By Laura Taylor

FIRST GUEST: C.W. Gortner, best-selling author of Marlene: A Novel of Marlene Dietrich

A German-born actress lived for fame and attention, and took Hollywood by storm in the 1920s and ’30s. C.W. Gortner tells us the story of Marlene Dietrich in his latest novel of historical fiction, a genre that brings history to life.

“History can feel a little dry to people,” Gortner says. So while these are true events, all the little details glue everything together to make it read as a story.

“It is a novel,” Gortner explains. “You’re reading a story that is based on facts and is true to the person’s life, but is a novel so that you can feel the immediacy of the events.”

The events of Marlene describe the life of a woman who challenged almost everything that was expected of her as a woman, as a German, and as an actress. Marlene was a regular part of the Berlin scene where it wasn’t so odd for a woman to wear a man’s tuxedo and a tophat. But in the United States at that time? A woman wearing slacks was unheard of, so when she wore sailor pants instead of a ballgown to a publicity event shortly after arriving in America, you bet she turned some heads.

German-born American film star Marlene Dietrich (1901 - 1992) dressed in men's top hat and tails from the film 'Morocco'. (Photo by Eugene-Robert Richee/Getty Images)

German-born American film star Marlene Dietrich (1901 – 1992) dressed in men’s top hat and tails from the film ‘Morocco’. (Photo by Eugene-Robert Richee/Getty Images)

“My father always said no gentleman ever wore a tuxedo better than Dietrich,” Gortner says of her daring, gender-bending fashion choices. “She was one of the first actresses to be photographed in slacks.”

Despite her masculine wardrobe, she still had to fit a very feminine mold for the silver screen.

“The Hollywood system was ruthless,” Gortner explains. “Marlene had to have a certain look… Hollywood wanted her to lose a lot of weight, and it was always a struggle for her. She wasn’t naturally slim until many years later in her life.”

And what a life it was! Between her professional acting career and her personal life, Marlene Dietrich juggled many responsibilities, something women today are still figuring out how to do.

“Women still today struggle,” says Gortner. “How do you have a fulfilling career professionally and reach your dreams and still be a good parent? All the time women have to face these choices, and we condemn women a lot more than we do men for it.” This didn’t faze Marlene though– she went out and made the money while her husband looked after their daughter at a time when this was far from the norm.

She wasn’t shy about what she wore, being the breadwinner, nor was Marlene Dietrich shy of voicing her own opinion even under the most dire of circumstances. At a time when Germany was under control of the Nazis, she often openly expressed her opposition to their regime. Hitler’s rise to power for Marlene “was horrifying,” and even though she may have been scared to voice her opposition, she could never accept the atrocities that were happening under the Third Reich’s rule.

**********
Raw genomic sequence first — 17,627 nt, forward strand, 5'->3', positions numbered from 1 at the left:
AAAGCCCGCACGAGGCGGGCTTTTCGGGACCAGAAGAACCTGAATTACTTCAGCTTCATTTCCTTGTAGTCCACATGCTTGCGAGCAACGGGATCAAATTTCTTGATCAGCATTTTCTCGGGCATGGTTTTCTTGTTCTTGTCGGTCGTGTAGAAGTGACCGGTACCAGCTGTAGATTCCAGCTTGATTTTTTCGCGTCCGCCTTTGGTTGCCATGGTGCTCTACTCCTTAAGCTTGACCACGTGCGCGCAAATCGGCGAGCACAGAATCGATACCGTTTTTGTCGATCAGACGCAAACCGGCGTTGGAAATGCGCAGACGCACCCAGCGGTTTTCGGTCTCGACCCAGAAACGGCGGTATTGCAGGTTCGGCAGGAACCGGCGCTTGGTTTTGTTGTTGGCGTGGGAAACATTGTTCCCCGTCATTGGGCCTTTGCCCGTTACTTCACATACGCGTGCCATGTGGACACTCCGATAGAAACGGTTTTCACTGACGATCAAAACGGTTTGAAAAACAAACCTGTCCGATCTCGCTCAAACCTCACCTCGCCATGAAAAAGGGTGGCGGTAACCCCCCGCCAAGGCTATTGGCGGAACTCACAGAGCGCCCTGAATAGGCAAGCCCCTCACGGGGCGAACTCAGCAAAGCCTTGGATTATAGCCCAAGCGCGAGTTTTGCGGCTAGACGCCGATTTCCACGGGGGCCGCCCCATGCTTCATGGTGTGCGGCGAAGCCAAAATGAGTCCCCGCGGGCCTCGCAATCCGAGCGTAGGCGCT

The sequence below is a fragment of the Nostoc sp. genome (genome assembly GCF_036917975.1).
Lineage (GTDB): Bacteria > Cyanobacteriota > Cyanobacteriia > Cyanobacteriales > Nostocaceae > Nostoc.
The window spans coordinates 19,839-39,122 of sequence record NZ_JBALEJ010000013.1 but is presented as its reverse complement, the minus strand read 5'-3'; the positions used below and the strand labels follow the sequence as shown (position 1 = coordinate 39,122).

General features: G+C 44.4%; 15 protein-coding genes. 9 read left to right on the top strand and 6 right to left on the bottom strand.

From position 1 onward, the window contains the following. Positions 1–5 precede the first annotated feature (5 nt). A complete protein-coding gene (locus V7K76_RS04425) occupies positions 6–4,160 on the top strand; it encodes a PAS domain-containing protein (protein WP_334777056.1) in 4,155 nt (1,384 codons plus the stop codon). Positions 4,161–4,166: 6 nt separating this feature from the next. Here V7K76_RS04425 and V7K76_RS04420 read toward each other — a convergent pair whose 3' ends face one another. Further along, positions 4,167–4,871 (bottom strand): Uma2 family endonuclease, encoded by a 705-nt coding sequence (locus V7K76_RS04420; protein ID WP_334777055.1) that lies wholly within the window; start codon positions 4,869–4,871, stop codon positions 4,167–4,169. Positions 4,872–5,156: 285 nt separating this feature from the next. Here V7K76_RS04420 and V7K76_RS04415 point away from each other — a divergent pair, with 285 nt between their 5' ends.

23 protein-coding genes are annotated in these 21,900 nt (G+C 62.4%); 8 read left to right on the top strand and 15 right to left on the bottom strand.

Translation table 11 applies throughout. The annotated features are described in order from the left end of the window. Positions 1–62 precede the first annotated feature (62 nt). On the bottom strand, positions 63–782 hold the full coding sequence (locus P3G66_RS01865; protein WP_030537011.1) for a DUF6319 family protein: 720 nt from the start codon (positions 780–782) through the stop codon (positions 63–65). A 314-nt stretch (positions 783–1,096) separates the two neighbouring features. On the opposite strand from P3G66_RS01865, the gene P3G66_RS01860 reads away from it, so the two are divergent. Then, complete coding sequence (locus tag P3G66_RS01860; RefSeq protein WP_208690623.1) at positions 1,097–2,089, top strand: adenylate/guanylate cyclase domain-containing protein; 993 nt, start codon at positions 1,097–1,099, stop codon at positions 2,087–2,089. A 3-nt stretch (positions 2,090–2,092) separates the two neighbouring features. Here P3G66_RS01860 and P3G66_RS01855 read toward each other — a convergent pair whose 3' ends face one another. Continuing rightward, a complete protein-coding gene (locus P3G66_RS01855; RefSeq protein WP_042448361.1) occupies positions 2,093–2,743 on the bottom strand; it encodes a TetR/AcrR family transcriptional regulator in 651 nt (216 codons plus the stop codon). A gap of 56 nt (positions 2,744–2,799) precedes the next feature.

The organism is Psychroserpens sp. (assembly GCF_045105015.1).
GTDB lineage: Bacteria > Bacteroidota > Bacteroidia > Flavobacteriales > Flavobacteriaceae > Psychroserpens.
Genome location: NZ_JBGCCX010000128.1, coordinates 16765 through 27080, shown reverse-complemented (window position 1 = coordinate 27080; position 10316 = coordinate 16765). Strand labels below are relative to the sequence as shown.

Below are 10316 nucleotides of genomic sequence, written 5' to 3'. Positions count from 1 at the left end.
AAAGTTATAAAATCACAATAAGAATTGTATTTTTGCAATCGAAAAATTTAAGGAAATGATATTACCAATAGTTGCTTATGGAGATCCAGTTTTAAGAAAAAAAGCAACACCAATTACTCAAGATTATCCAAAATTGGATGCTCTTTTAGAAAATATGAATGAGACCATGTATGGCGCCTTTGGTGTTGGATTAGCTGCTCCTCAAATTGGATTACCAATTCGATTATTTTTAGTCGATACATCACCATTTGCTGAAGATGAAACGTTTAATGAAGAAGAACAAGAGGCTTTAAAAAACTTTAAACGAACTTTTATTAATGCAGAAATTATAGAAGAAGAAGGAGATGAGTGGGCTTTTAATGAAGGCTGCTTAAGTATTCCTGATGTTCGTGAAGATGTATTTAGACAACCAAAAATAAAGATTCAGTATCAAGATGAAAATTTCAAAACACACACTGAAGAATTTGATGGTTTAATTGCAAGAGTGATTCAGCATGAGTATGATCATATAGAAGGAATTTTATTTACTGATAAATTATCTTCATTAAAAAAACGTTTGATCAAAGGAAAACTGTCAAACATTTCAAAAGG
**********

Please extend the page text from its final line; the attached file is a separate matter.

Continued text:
1932: German-born US film actress and cabaret performer Marlene Dietrich (1901 - 1992) standing on some coastal rocks. (Photo by Central Press/Getty Images)

1932: German-born US film actress and cabaret performer Marlene Dietrich (1901 – 1992) standing on some coastal rocks. (Photo by Central Press/Getty Images)

“As a German-born actress working in Hollywood with family living in Germany she was afraid of speaking out,” Gortner explains. Her fear didn’t stop her from sticking to what she believed, however. She refused an invitation from Hitler to make a film in Germany. Instead, she applied for U.S. citizenship and entertained the allied troops.

“Part of it was she wanted to support the American war effort and stop the Nazis,” says Gortner, “but I also think she wanted to show that not every German was a Nazi.”

Marlene Dietrich was a woman who challenged nearly everything that was expected of her both as a woman and as a German. Her wardrobe, her career, and her political stance all made her who she was, and could not be defined by societal standards. Read more about her life in C.W. Gortner’s new novel Marlene, and learn more at

SECOND GUEST: Andrea L. Pino, co-author of We Believe You: Survivors of Campus Sexual Assault Speak Out, co-founder of End Rape on Campus

we believe you

Here are some numbers everyone should be aware of: more than 1 in 5 women and 5 % of men are sexually assaulted at college. What’s even more shocking is how many of these cases are either unaddressed, unjustly resolved, or covered up believe it or not.

“What we see,” Pino explains, “is that there’s more of a deterrence for coming forward than there is for actually committing the crime.”

Andrea Pino survived an assault while a college student at the University of North Carolina at Chapel Hill. Unsatisfied with the way her case was handled, Pino filed a federal complaint against the institution, prompting a series of investigations of dozens of colleges regarding the mishandling of such crimes.

When victims’ stories are doubted as much as they are, and victims are questioned relentlessly, there’s not a whole lot of reason for them to even reveal it happened.

“It’s often very rare for survivors to hear [‘we believe you’],” Pino says, which is why that’s the title of her new book. It’s a collection of more than 30 experiences of fellow assault survivors.

Pino’s story is also featured in The Hunting Ground, a documentary now available on Netflix.

Learn more at and

Weekend Journal airs Sunday mornings at 6:30 on US99.5 and 6:00 on US99.5 HD2 The Wolf.

Listen to this week’s full episode below.





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